There are a few things to consider when deciding whether detection range is of importance to you. Firstly, if you plan to be using your trail security camera mostly at night time, as this can reduce your device’s detection range.
Secondly, where you are planning to use your trail camera - and for what purpose. If you are using a trail security camera for a home or office premise, you can measure the distance that would best fit you, and find a trail camera with an appropriate detection range for your use.
In the daytime, the best trail cameras have a detection range, or distance capability, of around 30 metres. Cheaper or less developed models, however, can seriously differ in detection range.
One of the most important things to consider when making a substantial purchase for a trail security camera, is the security of the camera itself.
Out in the wilderness, you don’t need to worry as much about thieving, but in a home or office environment, you will want to protect your device with a high-quality security box.
Many of the best trail cameras come with one today, so it is worth doing your research into whether you would like to purchase a security box and trail security camera as a duo, or separately. This brings us to our last point...
There is such a huge range of pricing when it comes to purchasing trail security cameras. From a basic $50 purchase, to well into the thousands, it’s not always a case of ‘you get what you pay for’.
As we’ve explored above, some aspects of the best trail cameras are simply superfluous for certain uses. It all comes down to where you plan to use your trail camera, what you hope to capture on your trail camera, and the safety and security surrounding your trail camera.
Once you have weighed up all of these variables, you can find a best-fit on the market for your needs.
Some non-negotiables, according to us...
There is a tonne of wiggle-room when it comes to purchasing the best trail cameras for your needs. However, there are a few non-negotiables that we recommend - the bare minimum you will need for your purchase.
Firstly, no matter what purpose you are using your trail camera for, you want to avoid blurry footage. Whether it’s an animal in the wild or a thief casing your office, you will want clear intel on your subject. We recommend no less than 4-megapixels for your camera. However, you also don’t want to be fooled into thinking that more megapixels is equivalent to better images. Megapixels in a trail camera are interpolated - think of this as computer software ‘adding in’ extra megapixels, rather than the camera itself. Meaning, if a camera boasts 18-megapixels but is using interpolated pixels, it may not be worth the inflated price tag.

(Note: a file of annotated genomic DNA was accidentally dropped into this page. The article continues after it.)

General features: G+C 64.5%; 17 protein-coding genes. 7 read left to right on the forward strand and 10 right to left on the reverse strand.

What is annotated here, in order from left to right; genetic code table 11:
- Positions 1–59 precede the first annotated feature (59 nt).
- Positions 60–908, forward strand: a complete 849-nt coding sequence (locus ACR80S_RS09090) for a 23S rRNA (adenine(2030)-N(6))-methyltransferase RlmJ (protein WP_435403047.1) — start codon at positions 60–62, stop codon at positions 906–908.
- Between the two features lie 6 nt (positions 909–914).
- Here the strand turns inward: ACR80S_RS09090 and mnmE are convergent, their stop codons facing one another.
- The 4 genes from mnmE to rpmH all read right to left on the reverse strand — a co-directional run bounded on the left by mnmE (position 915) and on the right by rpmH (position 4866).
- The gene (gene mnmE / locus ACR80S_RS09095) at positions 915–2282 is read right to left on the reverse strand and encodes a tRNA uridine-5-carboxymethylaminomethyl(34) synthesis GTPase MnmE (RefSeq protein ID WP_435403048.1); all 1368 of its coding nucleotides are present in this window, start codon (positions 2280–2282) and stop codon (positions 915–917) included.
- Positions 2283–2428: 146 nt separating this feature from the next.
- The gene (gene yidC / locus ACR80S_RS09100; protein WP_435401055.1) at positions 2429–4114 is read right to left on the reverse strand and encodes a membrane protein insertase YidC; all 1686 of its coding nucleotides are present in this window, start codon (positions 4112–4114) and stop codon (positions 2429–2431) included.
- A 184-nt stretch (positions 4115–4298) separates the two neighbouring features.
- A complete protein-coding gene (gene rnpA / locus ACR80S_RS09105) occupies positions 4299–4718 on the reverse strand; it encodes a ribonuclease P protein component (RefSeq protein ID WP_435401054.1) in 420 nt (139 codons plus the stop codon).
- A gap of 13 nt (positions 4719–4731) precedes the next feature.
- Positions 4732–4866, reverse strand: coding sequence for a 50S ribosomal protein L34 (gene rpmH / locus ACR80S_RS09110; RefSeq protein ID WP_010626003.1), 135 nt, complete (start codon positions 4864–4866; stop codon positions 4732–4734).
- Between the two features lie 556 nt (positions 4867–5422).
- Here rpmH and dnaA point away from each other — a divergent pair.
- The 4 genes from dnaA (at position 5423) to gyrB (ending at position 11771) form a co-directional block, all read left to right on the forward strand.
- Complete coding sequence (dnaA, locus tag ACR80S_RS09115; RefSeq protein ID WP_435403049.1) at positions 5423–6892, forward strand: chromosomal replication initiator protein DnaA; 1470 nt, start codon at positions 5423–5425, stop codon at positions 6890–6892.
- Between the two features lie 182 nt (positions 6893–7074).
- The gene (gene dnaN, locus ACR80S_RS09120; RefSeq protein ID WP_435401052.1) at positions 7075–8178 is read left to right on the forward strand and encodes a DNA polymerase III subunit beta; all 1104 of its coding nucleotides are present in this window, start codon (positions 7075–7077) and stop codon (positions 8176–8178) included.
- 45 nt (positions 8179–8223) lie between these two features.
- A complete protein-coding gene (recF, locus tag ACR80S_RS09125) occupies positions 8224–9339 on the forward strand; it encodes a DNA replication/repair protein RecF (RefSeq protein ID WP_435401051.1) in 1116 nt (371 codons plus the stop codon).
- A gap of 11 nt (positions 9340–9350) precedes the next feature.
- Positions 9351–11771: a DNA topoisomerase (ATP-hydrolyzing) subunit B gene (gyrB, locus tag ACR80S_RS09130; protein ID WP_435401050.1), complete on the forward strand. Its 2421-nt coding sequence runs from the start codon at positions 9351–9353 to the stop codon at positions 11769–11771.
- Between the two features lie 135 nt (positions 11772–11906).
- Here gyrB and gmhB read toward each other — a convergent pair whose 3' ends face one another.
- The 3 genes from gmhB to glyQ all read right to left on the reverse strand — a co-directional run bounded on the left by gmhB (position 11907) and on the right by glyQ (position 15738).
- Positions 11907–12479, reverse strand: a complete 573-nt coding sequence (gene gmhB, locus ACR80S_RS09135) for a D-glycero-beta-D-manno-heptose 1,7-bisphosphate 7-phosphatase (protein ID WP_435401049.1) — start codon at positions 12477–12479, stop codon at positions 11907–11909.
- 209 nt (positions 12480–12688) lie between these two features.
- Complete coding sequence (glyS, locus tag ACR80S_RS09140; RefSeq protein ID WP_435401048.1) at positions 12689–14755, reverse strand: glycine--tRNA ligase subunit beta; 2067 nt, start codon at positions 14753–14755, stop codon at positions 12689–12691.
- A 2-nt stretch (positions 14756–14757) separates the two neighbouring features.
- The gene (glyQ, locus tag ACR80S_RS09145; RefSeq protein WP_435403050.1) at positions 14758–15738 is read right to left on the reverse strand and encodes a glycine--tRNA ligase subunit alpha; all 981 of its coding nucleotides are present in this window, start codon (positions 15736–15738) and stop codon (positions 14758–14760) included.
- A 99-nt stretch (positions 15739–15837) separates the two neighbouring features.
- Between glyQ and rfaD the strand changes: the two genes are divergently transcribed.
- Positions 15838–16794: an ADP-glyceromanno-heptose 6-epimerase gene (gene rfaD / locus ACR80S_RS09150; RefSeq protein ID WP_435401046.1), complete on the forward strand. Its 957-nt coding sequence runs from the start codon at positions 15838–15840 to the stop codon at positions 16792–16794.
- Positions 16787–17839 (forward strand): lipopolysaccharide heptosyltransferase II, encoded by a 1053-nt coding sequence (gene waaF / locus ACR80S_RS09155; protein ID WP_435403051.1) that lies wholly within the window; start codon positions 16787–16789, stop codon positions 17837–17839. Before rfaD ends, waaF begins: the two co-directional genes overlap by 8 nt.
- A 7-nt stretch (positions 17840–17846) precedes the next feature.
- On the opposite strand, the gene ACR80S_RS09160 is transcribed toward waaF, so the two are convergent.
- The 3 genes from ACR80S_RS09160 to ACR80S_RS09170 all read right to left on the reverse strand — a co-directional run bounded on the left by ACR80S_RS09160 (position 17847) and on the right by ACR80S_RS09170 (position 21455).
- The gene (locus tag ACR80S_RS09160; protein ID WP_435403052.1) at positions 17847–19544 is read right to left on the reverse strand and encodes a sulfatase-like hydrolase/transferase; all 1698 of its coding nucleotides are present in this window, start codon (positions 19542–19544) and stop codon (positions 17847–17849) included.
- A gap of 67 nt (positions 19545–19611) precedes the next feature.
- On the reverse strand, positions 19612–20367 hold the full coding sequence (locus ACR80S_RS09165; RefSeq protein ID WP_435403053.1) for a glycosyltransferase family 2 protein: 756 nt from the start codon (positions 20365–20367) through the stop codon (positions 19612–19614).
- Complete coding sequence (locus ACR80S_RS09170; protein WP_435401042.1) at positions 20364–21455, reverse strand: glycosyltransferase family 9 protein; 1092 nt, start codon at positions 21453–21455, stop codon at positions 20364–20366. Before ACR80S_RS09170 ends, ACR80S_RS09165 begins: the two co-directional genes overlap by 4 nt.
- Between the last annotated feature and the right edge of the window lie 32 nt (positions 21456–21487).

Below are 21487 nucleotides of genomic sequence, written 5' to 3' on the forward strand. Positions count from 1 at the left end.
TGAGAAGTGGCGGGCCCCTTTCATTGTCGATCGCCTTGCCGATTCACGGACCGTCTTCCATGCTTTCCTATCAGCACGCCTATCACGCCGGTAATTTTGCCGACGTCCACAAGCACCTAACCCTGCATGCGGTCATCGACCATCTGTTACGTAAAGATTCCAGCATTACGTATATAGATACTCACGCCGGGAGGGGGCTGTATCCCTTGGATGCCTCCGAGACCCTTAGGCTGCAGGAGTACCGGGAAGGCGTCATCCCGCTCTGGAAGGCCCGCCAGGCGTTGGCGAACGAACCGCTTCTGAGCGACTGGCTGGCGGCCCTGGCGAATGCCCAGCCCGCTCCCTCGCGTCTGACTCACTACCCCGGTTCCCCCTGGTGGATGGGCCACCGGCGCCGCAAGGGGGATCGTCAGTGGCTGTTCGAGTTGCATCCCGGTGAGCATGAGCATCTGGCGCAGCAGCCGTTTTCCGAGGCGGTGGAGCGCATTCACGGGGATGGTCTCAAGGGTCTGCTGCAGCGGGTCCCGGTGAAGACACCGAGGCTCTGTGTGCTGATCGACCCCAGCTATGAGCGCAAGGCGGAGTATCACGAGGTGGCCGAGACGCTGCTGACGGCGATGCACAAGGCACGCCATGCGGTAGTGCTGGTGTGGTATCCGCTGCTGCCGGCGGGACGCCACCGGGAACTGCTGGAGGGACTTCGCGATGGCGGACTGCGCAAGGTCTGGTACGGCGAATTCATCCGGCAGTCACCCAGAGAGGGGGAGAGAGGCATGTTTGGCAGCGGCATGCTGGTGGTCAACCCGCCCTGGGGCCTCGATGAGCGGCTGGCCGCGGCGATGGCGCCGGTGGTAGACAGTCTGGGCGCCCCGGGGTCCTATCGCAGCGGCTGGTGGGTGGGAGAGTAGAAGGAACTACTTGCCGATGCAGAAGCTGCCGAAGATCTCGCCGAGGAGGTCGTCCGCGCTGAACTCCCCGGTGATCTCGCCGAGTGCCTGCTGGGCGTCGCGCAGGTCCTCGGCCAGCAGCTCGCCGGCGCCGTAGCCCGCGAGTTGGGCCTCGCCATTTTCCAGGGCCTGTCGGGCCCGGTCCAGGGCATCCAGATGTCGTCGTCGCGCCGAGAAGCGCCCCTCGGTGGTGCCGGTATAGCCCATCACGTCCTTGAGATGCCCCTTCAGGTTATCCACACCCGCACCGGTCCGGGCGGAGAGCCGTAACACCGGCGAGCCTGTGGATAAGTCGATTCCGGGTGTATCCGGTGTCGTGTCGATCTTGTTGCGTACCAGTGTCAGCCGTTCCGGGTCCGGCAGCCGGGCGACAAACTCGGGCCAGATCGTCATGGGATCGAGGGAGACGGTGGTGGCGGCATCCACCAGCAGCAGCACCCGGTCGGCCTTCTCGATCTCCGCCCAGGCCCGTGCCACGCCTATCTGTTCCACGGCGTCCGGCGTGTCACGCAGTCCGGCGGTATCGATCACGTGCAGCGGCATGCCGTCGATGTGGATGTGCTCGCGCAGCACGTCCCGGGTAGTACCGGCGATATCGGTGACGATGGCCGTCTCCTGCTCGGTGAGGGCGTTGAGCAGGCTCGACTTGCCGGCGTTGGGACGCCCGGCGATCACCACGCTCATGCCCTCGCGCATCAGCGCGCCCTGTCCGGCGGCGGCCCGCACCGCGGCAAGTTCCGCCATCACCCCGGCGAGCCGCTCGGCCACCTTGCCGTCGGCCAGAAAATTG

Okay - second up, we recommend having pretty decent storage. No matter what you’re using your camera for, you will want to be able to access your images - and a lot of them - easily. Above, we talked about speed classes. Well, it’s not a one-size-fits-all. When you’ve purchased your trail security camera, you first want to look at the minimum requirement of an SD card. Most modern trail security cameras can hold an SD with at least 32-gigabytes - and some of the best trail cameras can hold up to 512-gigabytes. This actually is one of those cases where more gigabytes equals more storage. If you’re looking for months of footage on one card - purchase a trail camera that offers a high class of SD card.
Finally, battery life is something that can not be compromised. No matter what your budget, we believe you should always prioritise battery life. There is nothing worse than losing half of your footage because of a shoddy batter. Just like in price, there is a huge variation of battery lives among the trail camera market. Some have a battery that lasts literal years, where others struggle to get through a month. You must also be aware that battery life for photos versus battery life for video capturing are two separate considerations. If you are planning on only capturing video, you will want one of the higher-performing trail cameras with a battery life to match.
When you purchase your trail security camera, keep the above considerations in mind. So many of these decisions will come down to where and how you plan to use your trail camera. The best trail cameras can be used interchangeably in the wilderness, or for security purposes. However, if you’re looking to stay on a budget, simply weigh up the variables we have gone over in this article. Now go off, and trail blaze with that shiny new trail camera!